For those who want to get their hands dirty right away, we begin our Unity training by creating a simple game level. This video introduces the level we'll be building.
Our first step in generating our level is to create the project that will hold all of the various assets needed. We get that out of the way in this video.
To create the appropriately sized terrain, we need to establish some key settings, which we take care of in this video.
This video covers the importance of continually saving your progress while you work. Please keep in mind that we may not always remind you!
In this video we give a brief introduction to the terrain toolkit, which allows us to create some generic landform shapes based on mathematical algorithms.
Once we have some general forms in place, we can customize them by sculpting our terrain's height map up and down, which is the primary topic of this video.
It's a good idea to give your terrain a quick run-around to see how it feels and get a sense of scope. Here, we demonstrate a quick way to do this.
When testing out your level, you may find that certain areas just don't "feel right." Perhaps a slope is too steep, or a hill too large. Here we discuss the importance of tests and tweaking.
The Terrain Assets package gives us access to some more textures and foliage than we would otherwise have in Unity. It's free, and in this video we show you how to get it.
One of the ways in which the Terrain Toolkit can speed up our terrain generation workflow is to produce some procedural textures. Here we show how this is done.
Once you have some procedural textures laid down, we then show you how you can go about editing what was generated through texture painting.
Of course, terrain that just has a pretty texture is nice, but foliage is really required to help give the sense of setting. Here we show you how to add some trees!
You can add more than trees to your terrain! In this video we show how you can paint down some boulders to add a little more life to your landscape!
A skybox is necessary if you want the skies of your level to seem vast and realistic. This video shows you how you can set one up!
For just a little more added realism (or perhaps a little more than we really need), we show you how to add the illusion of an actual sun complete with lens flare.
At some point, you're going to want to bring in objects from outside Unity. This video shows you some simple models generated in Maya that we'll be using in our levels.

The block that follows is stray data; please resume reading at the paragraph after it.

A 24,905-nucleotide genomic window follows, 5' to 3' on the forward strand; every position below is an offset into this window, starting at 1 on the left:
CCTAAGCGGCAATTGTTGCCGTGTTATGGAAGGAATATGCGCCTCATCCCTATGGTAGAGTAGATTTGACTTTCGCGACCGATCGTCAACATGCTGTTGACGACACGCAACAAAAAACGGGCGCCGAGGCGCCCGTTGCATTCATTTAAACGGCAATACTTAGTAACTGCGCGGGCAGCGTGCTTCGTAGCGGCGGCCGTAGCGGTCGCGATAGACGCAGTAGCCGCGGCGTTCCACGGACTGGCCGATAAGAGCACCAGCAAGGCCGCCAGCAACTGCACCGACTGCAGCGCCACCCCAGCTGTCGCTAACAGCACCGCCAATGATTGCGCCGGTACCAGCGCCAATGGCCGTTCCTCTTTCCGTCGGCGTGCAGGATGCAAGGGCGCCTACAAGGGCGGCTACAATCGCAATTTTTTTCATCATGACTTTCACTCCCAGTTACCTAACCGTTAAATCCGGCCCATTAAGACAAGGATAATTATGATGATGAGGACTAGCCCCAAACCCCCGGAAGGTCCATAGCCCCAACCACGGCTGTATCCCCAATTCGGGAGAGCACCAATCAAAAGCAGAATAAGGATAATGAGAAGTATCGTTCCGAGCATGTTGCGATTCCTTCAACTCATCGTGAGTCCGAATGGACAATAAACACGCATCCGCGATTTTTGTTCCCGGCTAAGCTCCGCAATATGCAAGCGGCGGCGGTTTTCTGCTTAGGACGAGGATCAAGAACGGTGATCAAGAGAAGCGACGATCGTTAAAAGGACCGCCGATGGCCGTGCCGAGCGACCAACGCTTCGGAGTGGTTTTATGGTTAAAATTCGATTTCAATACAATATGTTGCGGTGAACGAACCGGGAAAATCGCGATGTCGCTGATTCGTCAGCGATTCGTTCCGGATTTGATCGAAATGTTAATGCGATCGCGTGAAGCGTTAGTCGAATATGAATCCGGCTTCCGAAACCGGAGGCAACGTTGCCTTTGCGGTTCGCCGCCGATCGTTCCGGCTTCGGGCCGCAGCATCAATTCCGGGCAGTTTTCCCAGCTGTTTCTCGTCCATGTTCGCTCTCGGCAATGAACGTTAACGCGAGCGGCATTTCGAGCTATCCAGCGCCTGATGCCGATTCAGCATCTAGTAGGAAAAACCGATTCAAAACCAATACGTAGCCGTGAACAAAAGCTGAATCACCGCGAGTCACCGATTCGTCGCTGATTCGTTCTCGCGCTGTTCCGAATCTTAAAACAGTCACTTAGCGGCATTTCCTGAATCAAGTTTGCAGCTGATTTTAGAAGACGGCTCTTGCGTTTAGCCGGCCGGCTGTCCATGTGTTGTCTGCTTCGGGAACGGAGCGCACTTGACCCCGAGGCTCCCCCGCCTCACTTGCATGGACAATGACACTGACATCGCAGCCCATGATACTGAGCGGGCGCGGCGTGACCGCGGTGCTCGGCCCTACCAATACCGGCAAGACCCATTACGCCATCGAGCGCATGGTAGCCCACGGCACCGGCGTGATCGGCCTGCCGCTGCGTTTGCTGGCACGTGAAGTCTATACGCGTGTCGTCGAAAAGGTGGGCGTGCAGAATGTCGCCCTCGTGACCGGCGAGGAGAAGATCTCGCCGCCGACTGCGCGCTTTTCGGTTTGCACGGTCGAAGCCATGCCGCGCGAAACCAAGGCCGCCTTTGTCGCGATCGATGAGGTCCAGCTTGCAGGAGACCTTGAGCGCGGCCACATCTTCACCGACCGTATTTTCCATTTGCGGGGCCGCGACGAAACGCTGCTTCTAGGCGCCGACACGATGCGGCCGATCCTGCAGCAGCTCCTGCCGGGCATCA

Once your models and textures are compelte in your 3D app, you need to be able to transfer them to Unity. In this video, we use the FBX format to handle this from Maya.
By default, a mesh object in Unity has no way to inform the physics engine about collisions. In this video, we show how to set up appropriate collision objects for our new models.
Since we'd like a spring or pool in our level, we're going to need some water. Please note that while we are using the Pro Only water in this video, there's no reason why you can't use the standard water.
To make our scene have a bit more life, we now demonstrate how we can create a particle effect that looks like a falling snow flurries.
To give a sense of atmosphere to our level, our next step is going to be to set up a very faint fog, as well as increasing the ambient light of the level.
In order to make our water look a little more like a hot spring, we now create a particle system that simulates steam rising from the surface.
For our camp fire effect, we are going to use a fire prefab that is included with Unity, showing you how it is set up and how it can be placed in your scenes.
No camp fire is complete without that tell-tale crackle, and in this video we show how to get a fire sound effect set up for the fire. Please note that the particular effect was downloaded, and is not ours to share.
Since we want the level to feel cold and blustery, we now add in a general wind effect that will be present throughout our level, rather than at a localized position.
By setting up a wind zone, we can deform the trees to give the impression that they're being blown around in the wind. See how this is done in this video!
This video takes a quick look at lightmapping, which allows us to store our lighting information into textures, rather than having to rely on more expensive real-time lighting, while giving us a more realistic end result.
Once our settings are in place, we can build out our lighting result and see it in-game. Here we take a look at our lightmap and wrap up our level.